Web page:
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Memories of Mom

Here’s the “As I See It” article I wrote that appeared on Mother’s Day 2005 in The Kansas City Star:

Remembering Lessons From Mom

This year I’ll face Mother’s Day for the first time without Mom, who died April 1 at 88.

She was never like anyone else’s mom. Though she always told me I was an accident, I knew I was loved. But I also learned the world didn’t revolve around me. Other lessons Mom taught me are also deeply ingrained:

“Be independent.” At 5 I walked to school and saw a mother with her son in tow, also headed for kindergarten. I thought, “My mother would never do that. I’m on my own now.” She said she never had “empty nest syndrome.”
“Don’t leave things to the last minute.” She had a running contest with a friend to finish Christmas shopping by Oct. 1. I was glad I followed her example and completed college in three years. If I hadn’t, Pop wouldn’t have lived to see me graduate.
“Don’t let yourself go.” She’d immediately cut back if she gained a few pounds. When I asked why she ate half a doughnut, she said it was because “I’ll only get half as fat.”
“Good health is everything.” She ensured my sister, brother and I got regular checkups. At 77 when she learned she had cancer and needed to have her leg amputated below the knee to “buy time,” she didn’t hesitate. She “bought” nearly 12 years.
“Don’t spend everything you make.” When I left Hallmark, Mom pushed me to roll over my profit-sharing money into an IRA. It will someday help fund my retirement.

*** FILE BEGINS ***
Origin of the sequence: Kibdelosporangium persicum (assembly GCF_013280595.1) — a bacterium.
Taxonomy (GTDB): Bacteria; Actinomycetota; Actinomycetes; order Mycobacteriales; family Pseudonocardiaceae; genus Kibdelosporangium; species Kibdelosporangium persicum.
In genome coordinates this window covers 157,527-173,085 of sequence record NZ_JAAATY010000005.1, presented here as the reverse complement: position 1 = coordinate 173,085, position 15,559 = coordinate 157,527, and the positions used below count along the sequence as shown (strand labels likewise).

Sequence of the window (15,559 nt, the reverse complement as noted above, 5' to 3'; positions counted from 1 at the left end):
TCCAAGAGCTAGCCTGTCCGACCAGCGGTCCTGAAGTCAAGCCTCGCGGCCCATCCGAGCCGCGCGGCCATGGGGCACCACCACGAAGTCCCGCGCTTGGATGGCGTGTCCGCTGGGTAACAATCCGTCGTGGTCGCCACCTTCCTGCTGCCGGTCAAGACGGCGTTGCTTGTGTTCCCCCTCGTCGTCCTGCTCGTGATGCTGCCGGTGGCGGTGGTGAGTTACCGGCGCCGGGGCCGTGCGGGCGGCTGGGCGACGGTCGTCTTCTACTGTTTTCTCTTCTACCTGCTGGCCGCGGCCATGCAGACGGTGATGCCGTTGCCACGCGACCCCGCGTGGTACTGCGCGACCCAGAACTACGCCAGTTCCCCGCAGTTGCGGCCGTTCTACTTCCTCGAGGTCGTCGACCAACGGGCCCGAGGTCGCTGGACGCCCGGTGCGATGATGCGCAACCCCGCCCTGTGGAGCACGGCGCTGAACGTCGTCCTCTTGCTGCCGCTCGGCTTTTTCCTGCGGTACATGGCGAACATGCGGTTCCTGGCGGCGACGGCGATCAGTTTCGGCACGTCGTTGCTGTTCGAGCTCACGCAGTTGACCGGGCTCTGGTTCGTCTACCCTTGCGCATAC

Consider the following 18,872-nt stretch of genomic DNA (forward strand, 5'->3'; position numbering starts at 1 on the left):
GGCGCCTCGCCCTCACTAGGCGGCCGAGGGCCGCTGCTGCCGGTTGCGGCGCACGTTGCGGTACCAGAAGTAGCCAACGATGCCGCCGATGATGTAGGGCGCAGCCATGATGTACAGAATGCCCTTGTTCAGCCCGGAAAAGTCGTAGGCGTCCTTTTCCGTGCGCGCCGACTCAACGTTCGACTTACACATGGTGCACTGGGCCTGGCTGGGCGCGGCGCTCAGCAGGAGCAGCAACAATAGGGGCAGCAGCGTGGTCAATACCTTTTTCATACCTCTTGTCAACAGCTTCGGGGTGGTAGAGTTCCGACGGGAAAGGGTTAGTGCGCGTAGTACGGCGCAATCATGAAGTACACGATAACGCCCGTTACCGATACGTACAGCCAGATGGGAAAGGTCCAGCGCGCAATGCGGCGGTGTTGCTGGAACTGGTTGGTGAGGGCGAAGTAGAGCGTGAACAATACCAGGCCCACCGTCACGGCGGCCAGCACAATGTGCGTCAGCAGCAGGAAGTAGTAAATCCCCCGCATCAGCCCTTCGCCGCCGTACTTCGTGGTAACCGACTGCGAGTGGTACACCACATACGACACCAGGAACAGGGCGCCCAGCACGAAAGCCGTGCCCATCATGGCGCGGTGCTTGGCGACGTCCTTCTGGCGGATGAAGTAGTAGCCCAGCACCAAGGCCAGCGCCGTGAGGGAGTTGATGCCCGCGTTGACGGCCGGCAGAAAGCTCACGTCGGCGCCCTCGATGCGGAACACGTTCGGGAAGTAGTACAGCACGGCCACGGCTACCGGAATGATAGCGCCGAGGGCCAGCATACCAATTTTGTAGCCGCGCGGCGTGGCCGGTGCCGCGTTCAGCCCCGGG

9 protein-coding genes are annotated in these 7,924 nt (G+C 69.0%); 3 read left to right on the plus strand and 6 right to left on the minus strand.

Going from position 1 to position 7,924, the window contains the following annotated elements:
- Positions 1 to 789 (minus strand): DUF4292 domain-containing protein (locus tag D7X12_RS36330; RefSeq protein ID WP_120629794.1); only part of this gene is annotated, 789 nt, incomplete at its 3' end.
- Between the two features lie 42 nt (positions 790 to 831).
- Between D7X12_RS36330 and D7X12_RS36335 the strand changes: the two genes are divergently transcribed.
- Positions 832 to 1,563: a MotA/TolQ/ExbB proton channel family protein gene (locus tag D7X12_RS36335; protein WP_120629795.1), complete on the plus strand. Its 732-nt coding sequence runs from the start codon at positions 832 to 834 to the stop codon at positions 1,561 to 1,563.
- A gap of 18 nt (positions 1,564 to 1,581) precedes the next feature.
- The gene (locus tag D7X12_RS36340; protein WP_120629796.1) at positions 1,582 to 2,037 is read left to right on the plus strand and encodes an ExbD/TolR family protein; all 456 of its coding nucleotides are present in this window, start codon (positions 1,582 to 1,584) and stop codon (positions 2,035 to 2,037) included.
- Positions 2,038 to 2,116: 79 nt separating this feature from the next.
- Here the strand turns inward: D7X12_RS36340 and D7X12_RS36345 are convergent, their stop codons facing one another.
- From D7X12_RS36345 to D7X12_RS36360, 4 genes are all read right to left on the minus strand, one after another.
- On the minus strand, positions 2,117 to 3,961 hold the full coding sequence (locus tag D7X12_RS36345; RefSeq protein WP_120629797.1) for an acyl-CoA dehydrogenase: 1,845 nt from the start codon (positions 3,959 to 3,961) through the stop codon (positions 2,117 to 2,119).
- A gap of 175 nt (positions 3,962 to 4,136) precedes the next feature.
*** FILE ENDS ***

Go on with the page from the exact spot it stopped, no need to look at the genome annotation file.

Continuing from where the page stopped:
“Write thank-yous.” Mom sat us down to write notes right after Christmas. Learning that lesson helped me get at least one job, at Kansas City Power & Light, which led to meeting my husband Larry. I thank her for that training.
“Have a good time.” Mom said that when she died, people would say she had a good time. As a teen-ager, I thought that seemed shallow, but now it makes more sense. Sure enough, one of her longtime friends said at the funeral, “We had a lot of laughs.” So perhaps it’s fitting that Mom died on April Fool’s Day.
“Life is for the living.” When Pop died on the golf course at 58, I knew Mom would remarry. Later she reported that a man had visited “to pay his respects to the lonely widow.” I was matron of honor at her wedding 10 months after my dad died. She was married 33 years to my dad and nearly 30 to my stepfather when he died. Mom said that people who disapproved of her remarriage had probably been unhappily wed.

So through the tears, I’m reminding myself, “Life is for the living.” I’ll always miss Mom, but will remember, “We had a lot of laughs.”

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